HC Deb 23 January 1991 vol 184 cc328-9 3.52 pm
Mr. Michael Colvin (Romsey and Waterside)

On a point of order, Mr. Speaker. I apologise for rising when you were on your feet. Will you acknowledge that the policy of private notice questions or ministerial statements followed by plenty of time for questions by Back-Bench Members, rather than full-blown debates at regular intervals, might be a better way for the House to respond to events in the Gulf as they unfold?

Mr. Gavin Strang (Edinburgh, East)

Further to that point of order, Mr. Speaker. The House has a responsibility to give maximum opportunities to all Members of Parliament to participate in debates about what is happening. If nothing else, we owe that to our service men. We also have a responsibility to do so because one of the fundamental distinctions between this country and Iraq is that we actually support a parliamentary democracy.

I plead with you, Mr. Speaker, that the House must have more days to debate the issue. We must have longer time to debate statements. This afternoon we had 20 minutes to debate the attack on Israel. That is inadequate time. I strongly appeal to you, Mr. Speaker, to give hon. Members a full opportunity in the coming weeks, or even months, to speak their minds on this crucial issue.

Mr. Speaker

It is a continuing situation and the hon. Gentleman has had that opportunity. He has made a speech in a recent debate. There are business questions tomorrow, and he can put his question to the Leader of the House then.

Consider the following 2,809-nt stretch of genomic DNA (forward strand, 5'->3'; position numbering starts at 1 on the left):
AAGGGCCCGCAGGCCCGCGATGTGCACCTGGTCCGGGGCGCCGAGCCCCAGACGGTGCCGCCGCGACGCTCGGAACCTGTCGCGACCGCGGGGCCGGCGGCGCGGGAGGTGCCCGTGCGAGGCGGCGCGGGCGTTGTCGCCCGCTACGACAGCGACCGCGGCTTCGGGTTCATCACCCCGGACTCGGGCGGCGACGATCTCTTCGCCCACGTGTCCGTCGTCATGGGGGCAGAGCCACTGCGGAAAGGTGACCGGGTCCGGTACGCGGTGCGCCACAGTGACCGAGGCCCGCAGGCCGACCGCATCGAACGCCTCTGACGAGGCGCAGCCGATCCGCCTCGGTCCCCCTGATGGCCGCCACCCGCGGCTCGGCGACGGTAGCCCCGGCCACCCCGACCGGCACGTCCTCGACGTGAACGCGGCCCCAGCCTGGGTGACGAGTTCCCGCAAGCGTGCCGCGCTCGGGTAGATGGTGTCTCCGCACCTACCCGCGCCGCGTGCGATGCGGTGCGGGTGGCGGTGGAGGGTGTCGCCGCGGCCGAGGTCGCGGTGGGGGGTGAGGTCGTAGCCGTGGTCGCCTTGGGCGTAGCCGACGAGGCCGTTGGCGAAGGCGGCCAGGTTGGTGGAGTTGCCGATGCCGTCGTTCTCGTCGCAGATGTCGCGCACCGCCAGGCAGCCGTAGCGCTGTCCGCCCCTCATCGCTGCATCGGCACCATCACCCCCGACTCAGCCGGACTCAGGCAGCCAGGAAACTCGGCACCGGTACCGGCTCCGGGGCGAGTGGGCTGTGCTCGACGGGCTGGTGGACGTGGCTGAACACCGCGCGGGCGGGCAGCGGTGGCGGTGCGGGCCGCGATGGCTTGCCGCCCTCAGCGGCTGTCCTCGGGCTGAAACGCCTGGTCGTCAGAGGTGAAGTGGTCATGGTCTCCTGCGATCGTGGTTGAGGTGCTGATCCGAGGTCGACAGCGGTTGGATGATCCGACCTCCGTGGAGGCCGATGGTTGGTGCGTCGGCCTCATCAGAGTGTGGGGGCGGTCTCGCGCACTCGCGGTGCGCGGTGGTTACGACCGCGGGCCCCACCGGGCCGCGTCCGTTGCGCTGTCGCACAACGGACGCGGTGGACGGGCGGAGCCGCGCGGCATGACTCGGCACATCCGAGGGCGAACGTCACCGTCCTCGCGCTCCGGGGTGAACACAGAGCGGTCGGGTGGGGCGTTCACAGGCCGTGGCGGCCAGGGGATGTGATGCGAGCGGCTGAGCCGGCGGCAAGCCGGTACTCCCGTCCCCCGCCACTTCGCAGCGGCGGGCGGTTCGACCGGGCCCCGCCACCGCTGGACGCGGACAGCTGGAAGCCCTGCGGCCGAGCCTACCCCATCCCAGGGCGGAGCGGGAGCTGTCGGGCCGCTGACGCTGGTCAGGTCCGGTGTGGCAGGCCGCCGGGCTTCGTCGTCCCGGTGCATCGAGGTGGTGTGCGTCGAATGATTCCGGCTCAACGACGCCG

Mr. Tam Dalyell (Linlithgow)

On a point of order, Mr. Speaker. It will be within your recollection that at 10.30 pm yesterday a request was made by several hon. Members for a statement on not only the attack on Tel Aviv and the loss of a Tornado but on what proposals have been made, if any, to do something about the Al-Wafra oilfield which is ablaze. We asked for an answer on who will put out the fires. Are they to be allowed to damage the planet for the foreseeable future? Could you not use your influence to ask the Government to make statements on serious matters which will not wait until after the weekend?

Mr. Speaker

I allowed a private notice question today on a subject submitted to me. The matter now raised by the hon. Gentleman was not submitted.

Mr. Dave Nellist (Coventry, South-East)

On a point of order, Mr. Speaker. Will you confirm for my benefit and that of other people that you granted a private notice question today and that, contrary to what we were led to believe by the Leader of the House last night, the Government did not offer to make a statement? If they had done so, questions would have run for much longer and everyone who wished to speak would have been called. Will you confirm that you were restricted by the rule of the House which states that on private notice questions only six or seven hon. Members from each side should be called?

Mr. Speaker

I was in the Chair last night, but I did not hear the Leader of the House promise that a statement would be made today. He said that he would take the request into consideration. The House should understand that a private notice question is an extension of Question Time. This is a continuing situation.

Mr. Dalyell

Further to that point of order, Mr. Speaker.

Mr. Speaker

Order. I shall not take any more points of order. The hon. Gentleman has overstayed his welcome.